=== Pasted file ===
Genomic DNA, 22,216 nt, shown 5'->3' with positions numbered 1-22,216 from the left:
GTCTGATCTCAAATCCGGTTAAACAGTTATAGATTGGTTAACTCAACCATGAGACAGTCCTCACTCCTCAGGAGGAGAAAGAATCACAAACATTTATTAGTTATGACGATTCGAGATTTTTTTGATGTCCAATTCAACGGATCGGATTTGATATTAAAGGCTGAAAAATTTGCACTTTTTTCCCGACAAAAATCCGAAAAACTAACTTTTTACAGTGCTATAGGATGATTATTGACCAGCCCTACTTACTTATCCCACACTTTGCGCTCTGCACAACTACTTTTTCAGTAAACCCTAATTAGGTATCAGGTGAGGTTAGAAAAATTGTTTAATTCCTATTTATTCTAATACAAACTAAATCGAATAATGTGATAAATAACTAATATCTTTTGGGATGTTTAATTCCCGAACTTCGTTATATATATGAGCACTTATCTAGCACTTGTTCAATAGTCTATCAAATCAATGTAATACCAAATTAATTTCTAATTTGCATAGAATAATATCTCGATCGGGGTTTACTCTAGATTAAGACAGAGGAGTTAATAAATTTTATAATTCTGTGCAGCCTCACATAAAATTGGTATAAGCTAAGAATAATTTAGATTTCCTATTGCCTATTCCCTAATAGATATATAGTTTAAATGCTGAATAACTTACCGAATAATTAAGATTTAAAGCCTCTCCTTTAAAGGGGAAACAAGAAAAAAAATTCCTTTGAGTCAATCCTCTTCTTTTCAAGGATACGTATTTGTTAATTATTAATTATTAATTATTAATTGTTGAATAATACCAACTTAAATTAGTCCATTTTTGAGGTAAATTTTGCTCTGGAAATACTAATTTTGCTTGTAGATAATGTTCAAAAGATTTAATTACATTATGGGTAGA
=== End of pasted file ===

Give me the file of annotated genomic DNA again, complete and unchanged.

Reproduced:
Genomic DNA, 22,216 nt, shown 5'->3' with positions numbered 1-22,216 from the left:
GTCTGATCTCAAATCCGGTTAAACAGTTATAGATTGGTTAACTCAACCATGAGACAGTCCTCACTCCTCAGGAGGAGAAAGAATCACAAACATTTATTAGTTATGACGATTCGAGATTTTTTTGATGTCCAATTCAACGGATCGGATTTGATATTAAAGGCTGAAAAATTTGCACTTTTTTCCCGACAAAAATCCGAAAAACTAACTTTTTACAGTGCTATAGGATGATTATTGACCAGCCCTACTTACTTATCCCACACTTTGCGCTCTGCACAACTACTTTTTCAGTAAACCCTAATTAGGTATCAGGTGAGGTTAGAAAAATTGTTTAATTCCTATTTATTCTAATACAAACTAAATCGAATAATGTGATAAATAACTAATATCTTTTGGGATGTTTAATTCCCGAACTTCGTTATATATATGAGCACTTATCTAGCACTTGTTCAATAGTCTATCAAATCAATGTAATACCAAATTAATTTCTAATTTGCATAGAATAATATCTCGATCGGGGTTTACTCTAGATTAAGACAGAGGAGTTAATAAATTTTATAATTCTGTGCAGCCTCACATAAAATTGGTATAAGCTAAGAATAATTTAGATTTCCTATTGCCTATTCCCTAATAGATATATAGTTTAAATGCTGAATAACTTACCGAATAATTAAGATTTAAAGCCTCTCCTTTAAAGGGGAAACAAGAAAAAAAATTCCTTTGAGTCAATCCTCTTCTTTTCAAGGATACGTATTTGTTAATTATTAATTATTAATTATTAATTGTTGAATAATACCAACTTAAATTAGTCCATTTTTGAGGTAAATTTTGCTCTGGAAATACTAATTTTGCTTGTAGATAATGTTCAAAAGATTTAATTACATTATGGGTAGA